When I was little, um… my dad was in the army, and so we moved around a whole bunch, but he— both my parents are from Arkansas, this kind of, like, rural place that’s pretty country, you know? Um, but since he was in the army, we moved around so much, I didn’t really have any connections with, like, where they were from, and so things took me by surprise a lot, like, um… Okay, so… uh… one of them was, um, I remember going to visit, like, my grandma once and then my cousins were all singing this song… Um, it was, like, the early nineties, I think, maybe ninety-three or ninety-four, but um… everyone was singing this song, “Achy Breaky Heart,” which was, like, Billy Ray Cyrus, Miley Cyrus’s dad, and it… Anyway, it was just, like, going to Arkansas, and then it was just inundating the… the culture, like, the song, you heard it everywhere, wherever you were. It was on the radio, people were singing it, they loved this song, and I was just like, “What is going on here?” So that was my sort of interaction with southern… country-ness, um, country music.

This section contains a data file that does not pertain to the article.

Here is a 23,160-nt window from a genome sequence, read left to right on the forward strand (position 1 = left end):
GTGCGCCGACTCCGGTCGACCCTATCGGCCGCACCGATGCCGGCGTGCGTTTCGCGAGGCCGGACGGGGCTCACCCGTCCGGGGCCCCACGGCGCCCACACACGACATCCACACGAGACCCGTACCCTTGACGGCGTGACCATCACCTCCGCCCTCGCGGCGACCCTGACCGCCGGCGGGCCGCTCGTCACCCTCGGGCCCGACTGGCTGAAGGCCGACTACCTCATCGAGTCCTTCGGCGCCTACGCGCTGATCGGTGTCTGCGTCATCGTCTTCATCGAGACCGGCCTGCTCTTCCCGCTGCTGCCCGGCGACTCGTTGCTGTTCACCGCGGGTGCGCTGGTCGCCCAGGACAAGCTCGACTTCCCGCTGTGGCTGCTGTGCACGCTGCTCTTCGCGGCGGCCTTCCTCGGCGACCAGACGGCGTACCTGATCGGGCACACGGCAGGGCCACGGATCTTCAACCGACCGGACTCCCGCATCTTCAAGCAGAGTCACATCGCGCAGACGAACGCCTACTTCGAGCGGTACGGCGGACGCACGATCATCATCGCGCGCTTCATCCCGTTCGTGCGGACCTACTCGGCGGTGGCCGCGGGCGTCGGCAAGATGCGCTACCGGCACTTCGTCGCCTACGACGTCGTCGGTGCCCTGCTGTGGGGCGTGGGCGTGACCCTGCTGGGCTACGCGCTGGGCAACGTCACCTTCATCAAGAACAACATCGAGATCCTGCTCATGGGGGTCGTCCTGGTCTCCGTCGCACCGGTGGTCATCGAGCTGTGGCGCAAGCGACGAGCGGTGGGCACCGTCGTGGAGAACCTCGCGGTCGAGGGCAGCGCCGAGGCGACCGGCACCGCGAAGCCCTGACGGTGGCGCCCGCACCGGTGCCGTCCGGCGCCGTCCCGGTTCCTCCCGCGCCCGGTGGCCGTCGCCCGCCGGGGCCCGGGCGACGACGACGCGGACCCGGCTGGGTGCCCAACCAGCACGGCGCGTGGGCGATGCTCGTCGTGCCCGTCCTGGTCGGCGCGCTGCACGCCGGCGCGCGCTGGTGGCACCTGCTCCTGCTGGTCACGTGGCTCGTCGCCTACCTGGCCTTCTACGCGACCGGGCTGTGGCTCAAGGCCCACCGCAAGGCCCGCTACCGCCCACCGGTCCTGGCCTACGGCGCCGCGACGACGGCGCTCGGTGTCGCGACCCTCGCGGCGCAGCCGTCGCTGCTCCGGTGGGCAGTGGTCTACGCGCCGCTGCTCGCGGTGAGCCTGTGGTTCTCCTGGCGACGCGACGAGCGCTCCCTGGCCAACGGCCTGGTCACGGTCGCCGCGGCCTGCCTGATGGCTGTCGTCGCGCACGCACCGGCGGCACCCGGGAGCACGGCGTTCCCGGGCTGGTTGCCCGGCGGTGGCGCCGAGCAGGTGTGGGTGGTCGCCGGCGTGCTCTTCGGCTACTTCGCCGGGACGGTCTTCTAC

To watch/listen to the song, see: https://www.youtube.com/watch?v=byQIPdHMpjc.
This is an example of an authored piece of music moving into the area of folklore and cultural identity. Even though the song “Achy Breaky Heart” was a popular commercial song, it impacted my informant only after she had visited her hometown and seen how the people there had adopted it so deeply into their culture and identity as “southern” and “country.” Because she had not lived there, she perceived the “inundation” of the song differently than her family and others more familiar to the in-group of her hometown.